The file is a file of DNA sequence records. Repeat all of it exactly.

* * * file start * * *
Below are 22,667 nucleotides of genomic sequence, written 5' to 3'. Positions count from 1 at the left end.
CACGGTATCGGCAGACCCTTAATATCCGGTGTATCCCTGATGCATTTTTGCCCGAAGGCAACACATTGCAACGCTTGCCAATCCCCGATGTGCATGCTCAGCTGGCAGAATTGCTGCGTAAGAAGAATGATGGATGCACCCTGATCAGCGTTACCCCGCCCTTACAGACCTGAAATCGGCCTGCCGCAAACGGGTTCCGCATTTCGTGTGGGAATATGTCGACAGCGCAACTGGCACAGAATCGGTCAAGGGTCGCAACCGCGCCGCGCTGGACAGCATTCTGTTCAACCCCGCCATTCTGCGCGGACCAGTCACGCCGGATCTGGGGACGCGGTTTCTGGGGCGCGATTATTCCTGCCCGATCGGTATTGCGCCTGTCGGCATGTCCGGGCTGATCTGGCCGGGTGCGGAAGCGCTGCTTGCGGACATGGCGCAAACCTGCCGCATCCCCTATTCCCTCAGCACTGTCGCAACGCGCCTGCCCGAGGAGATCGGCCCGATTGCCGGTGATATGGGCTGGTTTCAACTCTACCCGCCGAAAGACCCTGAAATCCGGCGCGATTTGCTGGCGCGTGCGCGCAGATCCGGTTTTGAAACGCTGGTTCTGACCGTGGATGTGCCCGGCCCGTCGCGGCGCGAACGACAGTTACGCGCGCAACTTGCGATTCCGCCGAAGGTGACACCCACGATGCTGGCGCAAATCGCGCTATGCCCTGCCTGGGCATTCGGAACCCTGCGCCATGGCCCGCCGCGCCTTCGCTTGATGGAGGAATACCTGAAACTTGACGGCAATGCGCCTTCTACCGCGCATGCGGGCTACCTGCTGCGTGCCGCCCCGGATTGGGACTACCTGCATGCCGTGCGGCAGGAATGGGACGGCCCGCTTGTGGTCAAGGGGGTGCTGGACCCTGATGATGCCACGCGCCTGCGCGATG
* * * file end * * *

Below are 22,667 nucleotides of genomic sequence, written 5' to 3'. Positions count from 1 at the left end.
CACGGTATCGGCAGACCCTTAATATCCGGTGTATCCCTGATGCATTTTTGCCCGAAGGCAACACATTGCAACGCTTGCCAATCCCCGATGTGCATGCTCAGCTGGCAGAATTGCTGCGTAAGAAGAATGATGGATGCACCCTGATCAGCGTTACCCCGCCCTTACAGACCTGAAATCGGCCTGCCGCAAACGGGTTCCGCATTTCGTGTGGGAATATGTCGACAGCGCAACTGGCACAGAATCGGTCAAGGGTCGCAACCGCGCCGCGCTGGACAGCATTCTGTTCAACCCCGCCATTCTGCGCGGACCAGTCACGCCGGATCTGGGGACGCGGTTTCTGGGGCGCGATTATTCCTGCCCGATCGGTATTGCGCCTGTCGGCATGTCCGGGCTGATCTGGCCGGGTGCGGAAGCGCTGCTTGCGGACATGGCGCAAACCTGCCGCATCCCCTATTCCCTCAGCACTGTCGCAACGCGCCTGCCCGAGGAGATCGGCCCGATTGCCGGTGATATGGGCTGGTTTCAACTCTACCCGCCGAAAGACCCTGAAATCCGGCGCGATTTGCTGGCGCGTGCGCGCAGATCCGGTTTTGAAACGCTGGTTCTGACCGTGGATGTGCCCGGCCCGTCGCGGCGCGAACGACAGTTACGCGCGCAACTTGCGATTCCGCCGAAGGTGACACCCACGATGCTGGCGCAAATCGCGCTATGCCCTGCCTGGGCATTCGGAACCCTGCGCCATGGCCCGCCGCGCCTTCGCTTGATGGAGGAATACCTGAAACTTGACGGCAATGCGCCTTCTACCGCGCATGCGGGCTACCTGCTGCGTGCCGCCCCGGATTGGGACTACCTGCATGCCGTGCGGCAGGAATGGGACGGCCCGCTTGTGGTCAAGGGGGTGCTGGACCCTGATGATGCCACGCGCCTGCGCGATG